May 9, 2013
In contrast to Gartner numbers published by CNET (2008) and the Harvard Business Review (2011) my experience has been that most enterprise shops - mid-sized business and government - have an aversion to open source software, especially the free kind.
It’s probably the region I work in and it’s often FUD - “Who’ll support it if it breaks? It’s less secure because people can read the code. How do I know it’s not sending my data to another country?” When people I work with say this, for fun, I challenge them. I’ve asked for copies of governance or procurement policies that mandate closed source solutions but have never seen them. “Trust me,” they say, “That might work for Twitter but we have [insert acronym] data.”
I think this behavior is a teeny-bit rooted in fanboi-ism but primarily in the intrinsic need to justify choices made and, well, an employee’s general existence. If a Windows admin hears of Linux the reaction is often defensive. Tell a BSD admin that Windows is needed for something and the reaction may be worse. This behavior is strongest in management since being seen as having made the wrong choice or supported the wrong camp can lead to termination.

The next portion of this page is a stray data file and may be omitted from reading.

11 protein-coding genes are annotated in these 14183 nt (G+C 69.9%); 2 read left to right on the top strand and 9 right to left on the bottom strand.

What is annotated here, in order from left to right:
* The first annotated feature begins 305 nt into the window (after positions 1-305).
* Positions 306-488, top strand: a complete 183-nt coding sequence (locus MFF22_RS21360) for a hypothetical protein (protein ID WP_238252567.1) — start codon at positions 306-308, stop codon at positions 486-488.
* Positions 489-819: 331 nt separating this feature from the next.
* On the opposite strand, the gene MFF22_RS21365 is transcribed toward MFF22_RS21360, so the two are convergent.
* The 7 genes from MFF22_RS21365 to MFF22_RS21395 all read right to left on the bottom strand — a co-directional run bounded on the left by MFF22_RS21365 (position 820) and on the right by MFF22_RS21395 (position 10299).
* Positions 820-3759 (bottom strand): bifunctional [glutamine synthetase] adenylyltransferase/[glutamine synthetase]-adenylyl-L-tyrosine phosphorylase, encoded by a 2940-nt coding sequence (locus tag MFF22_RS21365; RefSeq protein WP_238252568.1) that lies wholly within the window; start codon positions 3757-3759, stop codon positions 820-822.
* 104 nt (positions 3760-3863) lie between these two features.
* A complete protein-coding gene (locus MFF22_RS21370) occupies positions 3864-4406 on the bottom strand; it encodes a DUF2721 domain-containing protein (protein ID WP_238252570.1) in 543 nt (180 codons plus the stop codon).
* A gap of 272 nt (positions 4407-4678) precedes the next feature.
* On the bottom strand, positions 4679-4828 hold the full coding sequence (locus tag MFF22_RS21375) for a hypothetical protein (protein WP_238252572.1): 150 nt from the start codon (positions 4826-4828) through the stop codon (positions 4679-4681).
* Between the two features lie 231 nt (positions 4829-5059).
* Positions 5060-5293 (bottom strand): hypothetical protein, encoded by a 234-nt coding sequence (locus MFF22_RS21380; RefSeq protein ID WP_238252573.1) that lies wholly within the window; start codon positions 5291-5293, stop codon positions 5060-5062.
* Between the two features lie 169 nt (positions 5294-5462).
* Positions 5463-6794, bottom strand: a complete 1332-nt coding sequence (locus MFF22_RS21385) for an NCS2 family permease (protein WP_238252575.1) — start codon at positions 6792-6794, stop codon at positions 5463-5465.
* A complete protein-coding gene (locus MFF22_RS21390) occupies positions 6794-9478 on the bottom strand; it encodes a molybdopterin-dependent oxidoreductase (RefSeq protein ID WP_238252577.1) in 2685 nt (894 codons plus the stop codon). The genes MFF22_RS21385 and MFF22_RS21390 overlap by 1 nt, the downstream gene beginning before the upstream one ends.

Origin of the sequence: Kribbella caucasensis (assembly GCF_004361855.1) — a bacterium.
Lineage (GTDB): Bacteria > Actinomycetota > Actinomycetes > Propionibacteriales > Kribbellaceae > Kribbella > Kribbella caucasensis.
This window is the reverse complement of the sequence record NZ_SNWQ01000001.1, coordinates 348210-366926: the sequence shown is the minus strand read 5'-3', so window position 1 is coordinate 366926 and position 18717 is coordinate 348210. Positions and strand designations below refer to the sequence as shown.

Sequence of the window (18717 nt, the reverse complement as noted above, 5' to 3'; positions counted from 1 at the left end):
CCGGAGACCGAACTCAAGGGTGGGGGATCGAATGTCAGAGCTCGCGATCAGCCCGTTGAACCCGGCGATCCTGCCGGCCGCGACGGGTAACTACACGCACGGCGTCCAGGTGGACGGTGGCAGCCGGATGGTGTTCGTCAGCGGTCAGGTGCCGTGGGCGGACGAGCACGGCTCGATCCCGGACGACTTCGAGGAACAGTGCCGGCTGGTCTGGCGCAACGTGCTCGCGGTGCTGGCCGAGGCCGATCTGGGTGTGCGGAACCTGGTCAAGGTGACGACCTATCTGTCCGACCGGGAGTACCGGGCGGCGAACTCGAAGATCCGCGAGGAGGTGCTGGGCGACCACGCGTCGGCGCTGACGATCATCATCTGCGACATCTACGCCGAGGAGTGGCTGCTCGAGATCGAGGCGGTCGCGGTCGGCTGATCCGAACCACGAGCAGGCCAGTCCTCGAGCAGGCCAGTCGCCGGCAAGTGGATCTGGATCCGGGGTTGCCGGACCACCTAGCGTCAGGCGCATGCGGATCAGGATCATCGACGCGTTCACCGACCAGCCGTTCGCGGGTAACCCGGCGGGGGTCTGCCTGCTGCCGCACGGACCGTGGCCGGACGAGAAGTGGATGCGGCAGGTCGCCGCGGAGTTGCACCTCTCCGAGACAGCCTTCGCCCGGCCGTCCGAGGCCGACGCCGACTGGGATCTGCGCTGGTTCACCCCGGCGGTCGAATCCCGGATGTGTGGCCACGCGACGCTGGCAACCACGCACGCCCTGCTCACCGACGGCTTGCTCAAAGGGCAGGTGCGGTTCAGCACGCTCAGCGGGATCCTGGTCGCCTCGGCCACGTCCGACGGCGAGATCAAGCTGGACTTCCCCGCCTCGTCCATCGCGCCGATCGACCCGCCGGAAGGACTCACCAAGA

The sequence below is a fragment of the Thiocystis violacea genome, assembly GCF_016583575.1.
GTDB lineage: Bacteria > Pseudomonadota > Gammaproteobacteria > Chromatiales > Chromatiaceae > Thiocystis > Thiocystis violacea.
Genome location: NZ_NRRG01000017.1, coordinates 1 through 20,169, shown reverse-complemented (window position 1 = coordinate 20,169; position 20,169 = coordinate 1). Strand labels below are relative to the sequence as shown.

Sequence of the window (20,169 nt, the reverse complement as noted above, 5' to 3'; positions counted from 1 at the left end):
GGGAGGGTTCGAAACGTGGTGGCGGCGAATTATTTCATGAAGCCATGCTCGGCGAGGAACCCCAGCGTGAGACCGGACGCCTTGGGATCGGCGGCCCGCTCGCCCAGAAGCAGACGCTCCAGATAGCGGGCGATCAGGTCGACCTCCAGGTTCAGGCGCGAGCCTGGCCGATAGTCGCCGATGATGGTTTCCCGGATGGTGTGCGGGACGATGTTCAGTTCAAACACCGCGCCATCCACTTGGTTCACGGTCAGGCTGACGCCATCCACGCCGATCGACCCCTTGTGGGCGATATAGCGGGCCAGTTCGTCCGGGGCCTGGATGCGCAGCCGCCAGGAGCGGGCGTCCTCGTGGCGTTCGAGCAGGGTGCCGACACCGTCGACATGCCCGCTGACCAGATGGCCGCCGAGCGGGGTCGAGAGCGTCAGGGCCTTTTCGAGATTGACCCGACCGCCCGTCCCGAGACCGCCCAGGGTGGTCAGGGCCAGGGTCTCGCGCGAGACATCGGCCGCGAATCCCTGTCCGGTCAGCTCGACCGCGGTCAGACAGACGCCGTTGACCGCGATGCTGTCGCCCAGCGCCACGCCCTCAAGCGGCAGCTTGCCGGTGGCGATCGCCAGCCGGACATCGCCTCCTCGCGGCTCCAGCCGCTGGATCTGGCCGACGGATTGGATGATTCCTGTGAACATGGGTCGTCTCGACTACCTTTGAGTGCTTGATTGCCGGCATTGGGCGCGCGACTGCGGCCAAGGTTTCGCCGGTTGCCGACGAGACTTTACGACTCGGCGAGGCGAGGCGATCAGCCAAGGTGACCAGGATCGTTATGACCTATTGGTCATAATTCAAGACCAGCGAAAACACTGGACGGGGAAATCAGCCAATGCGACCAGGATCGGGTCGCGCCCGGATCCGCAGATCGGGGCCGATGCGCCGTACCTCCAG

Yes, JS is what’s going to crease a lot of brows and crinkle a lot of faces. Open source software has been flooding in through the front door via jQuery, Bootstrap, Boilerplate, and much, much more.
Your database may be Oracle on Sun but you’re sending all that data over the wire to an application running open source software. “Worse” yet is that your devs may be linking to public CDNs like Google’s. Now your [insert acronym] data is being processed by open source code that is served by a third party!
While the FUD is greatest within operations teams and their management it’s less so within development teams - the ones who are either unwittingly or eagerly bringing this stuff in. Accidental or not I think this move toward using open source projects will continue and organizations will be better off in the end, once they figure things out. I can hear a dam bursting nearby.
PS. See a discussion of this on Reddit.